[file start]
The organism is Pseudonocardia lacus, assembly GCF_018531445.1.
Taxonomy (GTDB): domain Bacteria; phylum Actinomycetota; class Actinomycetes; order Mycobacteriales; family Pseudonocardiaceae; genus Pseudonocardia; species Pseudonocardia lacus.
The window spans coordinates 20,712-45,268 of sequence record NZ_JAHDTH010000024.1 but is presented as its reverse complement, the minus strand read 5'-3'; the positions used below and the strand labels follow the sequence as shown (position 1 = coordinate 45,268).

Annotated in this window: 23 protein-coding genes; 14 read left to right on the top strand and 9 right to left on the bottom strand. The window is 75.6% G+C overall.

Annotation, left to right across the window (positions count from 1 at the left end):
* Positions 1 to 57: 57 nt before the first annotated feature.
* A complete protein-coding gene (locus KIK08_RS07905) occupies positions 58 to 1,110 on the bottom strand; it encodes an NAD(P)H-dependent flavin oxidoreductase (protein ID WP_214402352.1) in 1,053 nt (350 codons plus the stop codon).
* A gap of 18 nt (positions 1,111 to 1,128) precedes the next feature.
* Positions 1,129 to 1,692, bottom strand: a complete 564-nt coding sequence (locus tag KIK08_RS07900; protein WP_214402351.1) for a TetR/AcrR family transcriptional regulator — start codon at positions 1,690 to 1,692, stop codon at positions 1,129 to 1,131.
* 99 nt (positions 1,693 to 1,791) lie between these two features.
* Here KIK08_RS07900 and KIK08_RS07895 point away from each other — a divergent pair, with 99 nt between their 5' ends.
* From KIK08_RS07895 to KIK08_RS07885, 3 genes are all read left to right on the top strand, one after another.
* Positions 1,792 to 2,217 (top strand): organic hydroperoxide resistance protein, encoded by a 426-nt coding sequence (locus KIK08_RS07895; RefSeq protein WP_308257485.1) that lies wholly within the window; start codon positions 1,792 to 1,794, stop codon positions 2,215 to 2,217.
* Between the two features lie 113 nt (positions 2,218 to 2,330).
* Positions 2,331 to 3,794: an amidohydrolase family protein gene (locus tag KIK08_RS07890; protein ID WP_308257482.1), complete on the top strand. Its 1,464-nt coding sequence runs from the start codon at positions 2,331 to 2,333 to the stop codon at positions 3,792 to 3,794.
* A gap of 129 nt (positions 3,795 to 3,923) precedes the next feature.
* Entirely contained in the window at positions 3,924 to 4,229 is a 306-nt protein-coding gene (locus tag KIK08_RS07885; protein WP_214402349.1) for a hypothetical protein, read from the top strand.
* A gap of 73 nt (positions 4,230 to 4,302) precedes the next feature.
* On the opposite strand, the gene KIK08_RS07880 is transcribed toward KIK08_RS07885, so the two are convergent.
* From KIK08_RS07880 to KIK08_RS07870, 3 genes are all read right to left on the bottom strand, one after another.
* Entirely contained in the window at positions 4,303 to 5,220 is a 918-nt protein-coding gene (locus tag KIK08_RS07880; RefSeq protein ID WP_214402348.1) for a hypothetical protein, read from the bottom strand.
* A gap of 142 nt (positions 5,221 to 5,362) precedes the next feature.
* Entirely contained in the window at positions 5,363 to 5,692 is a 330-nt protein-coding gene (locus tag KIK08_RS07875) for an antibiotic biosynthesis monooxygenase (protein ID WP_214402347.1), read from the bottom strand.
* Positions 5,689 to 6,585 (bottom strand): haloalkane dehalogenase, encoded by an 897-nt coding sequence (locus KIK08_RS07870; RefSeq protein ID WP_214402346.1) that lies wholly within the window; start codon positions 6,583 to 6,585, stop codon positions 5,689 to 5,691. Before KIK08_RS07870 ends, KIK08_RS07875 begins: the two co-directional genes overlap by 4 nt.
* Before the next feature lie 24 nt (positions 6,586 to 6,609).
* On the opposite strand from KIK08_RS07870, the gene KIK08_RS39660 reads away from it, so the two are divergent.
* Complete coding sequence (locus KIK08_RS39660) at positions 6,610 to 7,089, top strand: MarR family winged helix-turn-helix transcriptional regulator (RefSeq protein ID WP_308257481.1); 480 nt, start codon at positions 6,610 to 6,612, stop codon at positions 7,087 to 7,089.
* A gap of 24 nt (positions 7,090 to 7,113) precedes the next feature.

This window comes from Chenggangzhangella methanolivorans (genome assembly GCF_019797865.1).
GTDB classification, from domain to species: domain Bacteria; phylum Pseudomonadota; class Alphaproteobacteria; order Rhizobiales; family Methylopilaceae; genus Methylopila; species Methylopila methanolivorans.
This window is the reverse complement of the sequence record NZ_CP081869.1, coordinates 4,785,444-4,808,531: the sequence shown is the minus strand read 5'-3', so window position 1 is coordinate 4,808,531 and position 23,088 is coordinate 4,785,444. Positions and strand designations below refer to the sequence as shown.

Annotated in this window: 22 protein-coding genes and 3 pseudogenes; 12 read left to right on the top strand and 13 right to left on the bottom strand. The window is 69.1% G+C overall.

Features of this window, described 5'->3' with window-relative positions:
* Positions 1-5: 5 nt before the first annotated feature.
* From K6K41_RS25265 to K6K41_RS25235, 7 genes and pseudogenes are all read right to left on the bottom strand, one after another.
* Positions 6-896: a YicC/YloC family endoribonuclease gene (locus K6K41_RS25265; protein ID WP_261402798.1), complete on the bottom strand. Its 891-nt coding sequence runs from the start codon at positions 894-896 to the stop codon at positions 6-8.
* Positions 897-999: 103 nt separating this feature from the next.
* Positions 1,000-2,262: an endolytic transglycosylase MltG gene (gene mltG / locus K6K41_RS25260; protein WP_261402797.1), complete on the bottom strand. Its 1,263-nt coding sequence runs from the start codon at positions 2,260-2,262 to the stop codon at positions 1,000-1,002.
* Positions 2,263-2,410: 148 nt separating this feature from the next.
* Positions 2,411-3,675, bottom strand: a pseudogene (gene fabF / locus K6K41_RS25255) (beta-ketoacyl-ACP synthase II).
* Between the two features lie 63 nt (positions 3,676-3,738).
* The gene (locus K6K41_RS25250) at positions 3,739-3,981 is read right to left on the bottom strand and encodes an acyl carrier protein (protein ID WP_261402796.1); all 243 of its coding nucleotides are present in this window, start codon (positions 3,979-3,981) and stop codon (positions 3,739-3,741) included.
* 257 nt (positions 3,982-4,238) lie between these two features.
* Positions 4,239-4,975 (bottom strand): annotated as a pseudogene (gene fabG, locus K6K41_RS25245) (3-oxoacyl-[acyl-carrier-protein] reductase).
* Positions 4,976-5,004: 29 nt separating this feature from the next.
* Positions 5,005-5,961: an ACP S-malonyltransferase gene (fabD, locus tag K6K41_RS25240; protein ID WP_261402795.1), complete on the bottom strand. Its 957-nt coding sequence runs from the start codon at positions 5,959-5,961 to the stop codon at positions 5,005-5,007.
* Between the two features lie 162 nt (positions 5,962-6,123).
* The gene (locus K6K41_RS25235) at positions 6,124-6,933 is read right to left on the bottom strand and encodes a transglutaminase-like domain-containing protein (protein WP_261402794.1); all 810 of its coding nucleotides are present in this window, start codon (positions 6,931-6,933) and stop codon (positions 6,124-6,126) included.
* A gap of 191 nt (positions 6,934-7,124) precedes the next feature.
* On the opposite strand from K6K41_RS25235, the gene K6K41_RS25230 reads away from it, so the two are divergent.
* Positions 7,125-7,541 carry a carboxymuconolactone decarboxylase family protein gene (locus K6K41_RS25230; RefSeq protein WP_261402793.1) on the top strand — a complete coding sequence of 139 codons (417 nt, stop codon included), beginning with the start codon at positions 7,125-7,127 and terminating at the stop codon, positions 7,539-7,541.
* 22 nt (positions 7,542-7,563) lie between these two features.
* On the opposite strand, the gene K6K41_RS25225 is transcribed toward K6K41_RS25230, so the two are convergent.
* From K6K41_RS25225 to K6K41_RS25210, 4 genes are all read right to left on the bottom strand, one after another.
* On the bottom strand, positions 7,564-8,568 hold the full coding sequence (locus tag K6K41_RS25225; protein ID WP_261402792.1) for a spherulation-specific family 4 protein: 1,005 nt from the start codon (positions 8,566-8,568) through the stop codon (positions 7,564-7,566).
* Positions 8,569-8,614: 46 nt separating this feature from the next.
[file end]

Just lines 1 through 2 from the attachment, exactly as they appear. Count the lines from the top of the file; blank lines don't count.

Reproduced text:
The organism is Pseudonocardia lacus, assembly GCF_018531445.1.
Taxonomy (GTDB): domain Bacteria; phylum Actinomycetota; class Actinomycetes; order Mycobacteriales; family Pseudonocardiaceae; genus Pseudonocardia; species Pseudonocardia lacus.